Thursday, March 31, 2011

Down at the Dyke

We met Donna and Breeze at the dyke today.  One of these days I'll get Breeze's picture.  Donna always has the chuck-it and balls:)

Luna almost doing Jake's usual play throw the damn ball bow.

Would you just 'chuck-it'!

Luna came back with the ball, but lost an ear.

Wet head/dry head.
Doesn't that look like a wet head below and to the left of Jake's dry head?

Luna got her ear back, but Jake lost his

I'd better shake that ear out.

And Larry asked where my photos of Calli were. 
Umm, well, Calli was at the end of the bar digging holes.  
Sorry Calli!

Tuesday, March 29, 2011

Slugs and Other Random Stuff

Slugs on drugs?! 
This is what I saw when I stepped outside this morning.  That slug is on the top of the window on the side of the garage, which is under the deck,  seven feet above the ground, and which is many many feet away from any damp ground/dark hiding spot where you'd usually find a slug. 
I guess it just got lost.


And then a bit later when I was out in the greenhouse I saw this. A bird's egg stuck on the wire that is over the back window.  Well sort of over the back window.  It was loose in quite a few places and was curling in.  I wondered where the heck the egg had come from, and why it ended up like that. 

But then I figured it out.  
Amazing how that happens sometimes!
Outside the greenhouse, in the peak, one side of the fiberglass has pulled away from the wood.
I know the swallows nest up in the peak, but the swallows aren't here yet.  I figure there are probably some sparrows using it until the swallows, who have a reservation, show up to claim their honeymoon suite.  And then I'm guessing that somehow the egg rolled out, down behind the left piece of fiberglass, and then hit the window wire that was curled into the green house, and got stuck there.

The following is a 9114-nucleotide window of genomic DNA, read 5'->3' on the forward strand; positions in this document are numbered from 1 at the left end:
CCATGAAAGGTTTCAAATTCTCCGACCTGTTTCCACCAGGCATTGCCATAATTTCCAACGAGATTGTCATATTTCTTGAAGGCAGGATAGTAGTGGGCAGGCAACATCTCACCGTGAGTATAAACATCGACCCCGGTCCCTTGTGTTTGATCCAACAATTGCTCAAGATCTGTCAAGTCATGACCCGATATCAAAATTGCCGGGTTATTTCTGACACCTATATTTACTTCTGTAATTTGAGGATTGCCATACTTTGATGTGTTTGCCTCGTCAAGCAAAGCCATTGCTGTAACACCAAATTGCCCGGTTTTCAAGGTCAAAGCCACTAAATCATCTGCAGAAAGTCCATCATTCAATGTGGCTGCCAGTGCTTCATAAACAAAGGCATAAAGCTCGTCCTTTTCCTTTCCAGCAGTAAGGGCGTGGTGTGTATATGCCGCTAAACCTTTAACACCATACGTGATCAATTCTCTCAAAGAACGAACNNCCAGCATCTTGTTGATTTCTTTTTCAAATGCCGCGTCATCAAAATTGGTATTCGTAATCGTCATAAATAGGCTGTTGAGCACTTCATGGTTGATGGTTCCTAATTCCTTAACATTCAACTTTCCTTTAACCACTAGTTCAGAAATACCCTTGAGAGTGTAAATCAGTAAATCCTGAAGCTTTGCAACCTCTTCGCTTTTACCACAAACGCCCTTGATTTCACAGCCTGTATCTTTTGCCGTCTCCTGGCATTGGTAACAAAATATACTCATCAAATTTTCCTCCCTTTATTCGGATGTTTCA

And now that I've stapled the wire in place again, the egg is just hanging on there, glued by the bit of yolk that leaked out and then hardened.  
My very own Easter egg, well until it rots and I bump it and maybe it explodes and smells absolutely gross, and then I'll be kicking myself for not getting rid of it sooner.

I also stapled the wire back on the top half of the door where it was hanging off, because on Sunday I walked in and found a mess.
Not that there isn't already a mess in there, because over the winter it's become one of those places were we just put things.

A hen who figured that the greenhouse was a much better place to lay an egg than the actual chicken coop, had got past the falling off wire, and had destroyed two of my cabbage plants.  There were another couple that were pulled out, but I stuck them back in and they survived.  The wire is all fixed now, but since we are in and out of the greenhouse for tools all the time, and sometimes forget to close the door,  I've put a bit of protection over the cabbage and broccoli plants, because you can never be too careful.
At first I wondered if it might have been a mouse, but then this morning when I opened the door to the greenhouse and found a hen already in there, I knew who the culprit really was.

And this is what I got planted today

And this is where I planted them.  This little bed is at the top of the driveway.  When we first moved here there was a little animal shelter right there.  Then I figured that the soil would be really good because of all the animal manure, so decided to make it into a garden.  It's only about 10' x 10'.  I was thinking today that it would be so nice to be able to plant seeds without having to worry about something scratching/running through/ pooping on them.  We have to fence everything off.  That's the garlic there at the back of the bed. It was planted last Fall.

The fence is also to keep mucky soccer players and their balls out.